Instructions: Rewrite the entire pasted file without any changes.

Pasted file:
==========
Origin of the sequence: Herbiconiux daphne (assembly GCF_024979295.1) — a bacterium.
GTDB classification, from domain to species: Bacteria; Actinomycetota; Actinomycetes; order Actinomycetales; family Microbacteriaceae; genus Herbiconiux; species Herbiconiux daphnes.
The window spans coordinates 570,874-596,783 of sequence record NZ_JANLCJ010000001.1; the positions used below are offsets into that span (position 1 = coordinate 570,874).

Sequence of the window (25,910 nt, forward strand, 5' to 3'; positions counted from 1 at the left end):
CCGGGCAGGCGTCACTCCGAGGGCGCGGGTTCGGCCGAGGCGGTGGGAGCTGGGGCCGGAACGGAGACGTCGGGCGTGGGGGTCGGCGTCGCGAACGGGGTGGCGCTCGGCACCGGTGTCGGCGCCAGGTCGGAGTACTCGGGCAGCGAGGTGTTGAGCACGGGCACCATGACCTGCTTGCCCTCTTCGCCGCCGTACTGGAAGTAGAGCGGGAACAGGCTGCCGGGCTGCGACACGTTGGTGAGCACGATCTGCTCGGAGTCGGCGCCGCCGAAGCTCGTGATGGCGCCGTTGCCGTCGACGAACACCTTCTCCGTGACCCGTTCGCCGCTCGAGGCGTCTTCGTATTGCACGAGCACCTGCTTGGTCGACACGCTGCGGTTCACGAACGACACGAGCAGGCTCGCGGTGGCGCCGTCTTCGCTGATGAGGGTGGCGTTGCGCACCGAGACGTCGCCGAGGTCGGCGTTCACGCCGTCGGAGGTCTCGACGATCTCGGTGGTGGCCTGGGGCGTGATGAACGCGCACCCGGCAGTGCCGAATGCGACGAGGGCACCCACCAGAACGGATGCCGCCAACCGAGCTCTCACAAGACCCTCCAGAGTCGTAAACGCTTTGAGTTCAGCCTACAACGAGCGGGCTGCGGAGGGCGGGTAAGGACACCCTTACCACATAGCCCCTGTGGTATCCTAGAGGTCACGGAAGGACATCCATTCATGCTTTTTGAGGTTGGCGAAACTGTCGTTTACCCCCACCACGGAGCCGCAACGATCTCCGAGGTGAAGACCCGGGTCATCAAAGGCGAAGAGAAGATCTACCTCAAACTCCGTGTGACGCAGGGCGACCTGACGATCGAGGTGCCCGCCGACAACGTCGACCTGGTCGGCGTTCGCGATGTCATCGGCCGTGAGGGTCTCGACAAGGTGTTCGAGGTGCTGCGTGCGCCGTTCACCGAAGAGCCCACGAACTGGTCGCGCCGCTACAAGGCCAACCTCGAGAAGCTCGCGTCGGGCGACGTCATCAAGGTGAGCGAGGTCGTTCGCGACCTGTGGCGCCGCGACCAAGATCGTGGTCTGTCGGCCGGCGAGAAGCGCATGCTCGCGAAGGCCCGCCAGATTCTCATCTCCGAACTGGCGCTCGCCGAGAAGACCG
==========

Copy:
Origin of the sequence: Herbiconiux daphne (assembly GCF_024979295.1) — a bacterium.
GTDB classification, from domain to species: Bacteria; Actinomycetota; Actinomycetes; order Actinomycetales; family Microbacteriaceae; genus Herbiconiux; species Herbiconiux daphnes.
The window spans coordinates 570,874-596,783 of sequence record NZ_JANLCJ010000001.1; the positions used below are offsets into that span (position 1 = coordinate 570,874).

Sequence of the window (25,910 nt, forward strand, 5' to 3'; positions counted from 1 at the left end):
CCGGGCAGGCGTCACTCCGAGGGCGCGGGTTCGGCCGAGGCGGTGGGAGCTGGGGCCGGAACGGAGACGTCGGGCGTGGGGGTCGGCGTCGCGAACGGGGTGGCGCTCGGCACCGGTGTCGGCGCCAGGTCGGAGTACTCGGGCAGCGAGGTGTTGAGCACGGGCACCATGACCTGCTTGCCCTCTTCGCCGCCGTACTGGAAGTAGAGCGGGAACAGGCTGCCGGGCTGCGACACGTTGGTGAGCACGATCTGCTCGGAGTCGGCGCCGCCGAAGCTCGTGATGGCGCCGTTGCCGTCGACGAACACCTTCTCCGTGACCCGTTCGCCGCTCGAGGCGTCTTCGTATTGCACGAGCACCTGCTTGGTCGACACGCTGCGGTTCACGAACGACACGAGCAGGCTCGCGGTGGCGCCGTCTTCGCTGATGAGGGTGGCGTTGCGCACCGAGACGTCGCCGAGGTCGGCGTTCACGCCGTCGGAGGTCTCGACGATCTCGGTGGTGGCCTGGGGCGTGATGAACGCGCACCCGGCAGTGCCGAATGCGACGAGGGCACCCACCAGAACGGATGCCGCCAACCGAGCTCTCACAAGACCCTCCAGAGTCGTAAACGCTTTGAGTTCAGCCTACAACGAGCGGGCTGCGGAGGGCGGGTAAGGACACCCTTACCACATAGCCCCTGTGGTATCCTAGAGGTCACGGAAGGACATCCATTCATGCTTTTTGAGGTTGGCGAAACTGTCGTTTACCCCCACCACGGAGCCGCAACGATCTCCGAGGTGAAGACCCGGGTCATCAAAGGCGAAGAGAAGATCTACCTCAAACTCCGTGTGACGCAGGGCGACCTGACGATCGAGGTGCCCGCCGACAACGTCGACCTGGTCGGCGTTCGCGATGTCATCGGCCGTGAGGGTCTCGACAAGGTGTTCGAGGTGCTGCGTGCGCCGTTCACCGAAGAGCCCACGAACTGGTCGCGCCGCTACAAGGCCAACCTCGAGAAGCTCGCGTCGGGCGACGTCATCAAGGTGAGCGAGGTCGTTCGCGACCTGTGGCGCCGCGACCAAGATCGTGGTCTGTCGGCCGGCGAGAAGCGCATGCTCGCGAAGGCCCGCCAGATTCTCATCTCCGAACTGGCGCTCGCCGAGAAGACCG